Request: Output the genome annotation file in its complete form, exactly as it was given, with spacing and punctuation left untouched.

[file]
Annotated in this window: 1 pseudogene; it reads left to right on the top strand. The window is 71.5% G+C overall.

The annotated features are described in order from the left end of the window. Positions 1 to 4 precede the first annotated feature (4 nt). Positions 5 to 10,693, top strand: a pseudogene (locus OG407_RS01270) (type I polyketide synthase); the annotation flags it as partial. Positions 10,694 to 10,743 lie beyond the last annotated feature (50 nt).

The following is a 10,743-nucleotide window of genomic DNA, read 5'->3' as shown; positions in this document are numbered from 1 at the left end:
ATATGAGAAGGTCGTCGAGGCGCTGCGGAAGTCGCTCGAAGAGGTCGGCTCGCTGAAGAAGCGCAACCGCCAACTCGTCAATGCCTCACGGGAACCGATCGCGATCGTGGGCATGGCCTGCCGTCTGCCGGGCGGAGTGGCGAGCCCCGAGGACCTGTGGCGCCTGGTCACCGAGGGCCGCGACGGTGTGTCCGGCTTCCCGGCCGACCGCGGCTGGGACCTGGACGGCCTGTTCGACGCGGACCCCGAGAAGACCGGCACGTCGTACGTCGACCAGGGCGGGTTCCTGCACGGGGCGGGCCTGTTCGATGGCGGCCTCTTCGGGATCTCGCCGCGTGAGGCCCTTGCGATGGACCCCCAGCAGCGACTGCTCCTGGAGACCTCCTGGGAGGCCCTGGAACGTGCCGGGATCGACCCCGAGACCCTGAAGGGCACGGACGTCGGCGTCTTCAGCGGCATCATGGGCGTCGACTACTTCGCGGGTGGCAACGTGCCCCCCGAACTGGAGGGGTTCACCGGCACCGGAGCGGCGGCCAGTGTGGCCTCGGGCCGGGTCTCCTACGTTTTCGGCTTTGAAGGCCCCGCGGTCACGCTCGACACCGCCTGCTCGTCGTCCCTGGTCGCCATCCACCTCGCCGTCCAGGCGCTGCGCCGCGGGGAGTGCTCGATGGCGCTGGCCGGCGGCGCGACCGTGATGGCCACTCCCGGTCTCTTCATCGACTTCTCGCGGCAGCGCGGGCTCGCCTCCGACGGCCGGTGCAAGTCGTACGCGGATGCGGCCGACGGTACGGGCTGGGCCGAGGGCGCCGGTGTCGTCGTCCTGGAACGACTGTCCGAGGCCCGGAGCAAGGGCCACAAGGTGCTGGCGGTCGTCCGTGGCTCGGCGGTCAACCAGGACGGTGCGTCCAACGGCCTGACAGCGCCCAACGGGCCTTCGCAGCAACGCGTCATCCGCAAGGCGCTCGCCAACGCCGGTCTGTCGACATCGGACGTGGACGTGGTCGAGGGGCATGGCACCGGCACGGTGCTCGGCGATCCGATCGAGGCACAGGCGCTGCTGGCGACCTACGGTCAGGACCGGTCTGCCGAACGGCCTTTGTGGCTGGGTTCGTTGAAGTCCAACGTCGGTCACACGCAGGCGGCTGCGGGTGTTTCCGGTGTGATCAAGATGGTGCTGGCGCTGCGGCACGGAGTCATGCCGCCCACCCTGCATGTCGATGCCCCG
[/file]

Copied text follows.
Annotated in this window: 1 pseudogene; it reads left to right on the top strand. The window is 71.5% G+C overall.

The annotated features are described in order from the left end of the window. Positions 1 to 4 precede the first annotated feature (4 nt). Positions 5 to 10,693, top strand: a pseudogene (locus OG407_RS01270) (type I polyketide synthase); the annotation flags it as partial. Positions 10,694 to 10,743 lie beyond the last annotated feature (50 nt).

The following is a 10,743-nucleotide window of genomic DNA, read 5'->3' as shown; positions in this document are numbered from 1 at the left end:
ATATGAGAAGGTCGTCGAGGCGCTGCGGAAGTCGCTCGAAGAGGTCGGCTCGCTGAAGAAGCGCAACCGCCAACTCGTCAATGCCTCACGGGAACCGATCGCGATCGTGGGCATGGCCTGCCGTCTGCCGGGCGGAGTGGCGAGCCCCGAGGACCTGTGGCGCCTGGTCACCGAGGGCCGCGACGGTGTGTCCGGCTTCCCGGCCGACCGCGGCTGGGACCTGGACGGCCTGTTCGACGCGGACCCCGAGAAGACCGGCACGTCGTACGTCGACCAGGGCGGGTTCCTGCACGGGGCGGGCCTGTTCGATGGCGGCCTCTTCGGGATCTCGCCGCGTGAGGCCCTTGCGATGGACCCCCAGCAGCGACTGCTCCTGGAGACCTCCTGGGAGGCCCTGGAACGTGCCGGGATCGACCCCGAGACCCTGAAGGGCACGGACGTCGGCGTCTTCAGCGGCATCATGGGCGTCGACTACTTCGCGGGTGGCAACGTGCCCCCCGAACTGGAGGGGTTCACCGGCACCGGAGCGGCGGCCAGTGTGGCCTCGGGCCGGGTCTCCTACGTTTTCGGCTTTGAAGGCCCCGCGGTCACGCTCGACACCGCCTGCTCGTCGTCCCTGGTCGCCATCCACCTCGCCGTCCAGGCGCTGCGCCGCGGGGAGTGCTCGATGGCGCTGGCCGGCGGCGCGACCGTGATGGCCACTCCCGGTCTCTTCATCGACTTCTCGCGGCAGCGCGGGCTCGCCTCCGACGGCCGGTGCAAGTCGTACGCGGATGCGGCCGACGGTACGGGCTGGGCCGAGGGCGCCGGTGTCGTCGTCCTGGAACGACTGTCCGAGGCCCGGAGCAAGGGCCACAAGGTGCTGGCGGTCGTCCGTGGCTCGGCGGTCAACCAGGACGGTGCGTCCAACGGCCTGACAGCGCCCAACGGGCCTTCGCAGCAACGCGTCATCCGCAAGGCGCTCGCCAACGCCGGTCTGTCGACATCGGACGTGGACGTGGTCGAGGGGCATGGCACCGGCACGGTGCTCGGCGATCCGATCGAGGCACAGGCGCTGCTGGCGACCTACGGTCAGGACCGGTCTGCCGAACGGCCTTTGTGGCTGGGTTCGTTGAAGTCCAACGTCGGTCACACGCAGGCGGCTGCGGGTGTTTCCGGTGTGATCAAGATGGTGCTGGCGCTGCGGCACGGAGTCATGCCGCCCACCCTGCATGTCGATGCCCCG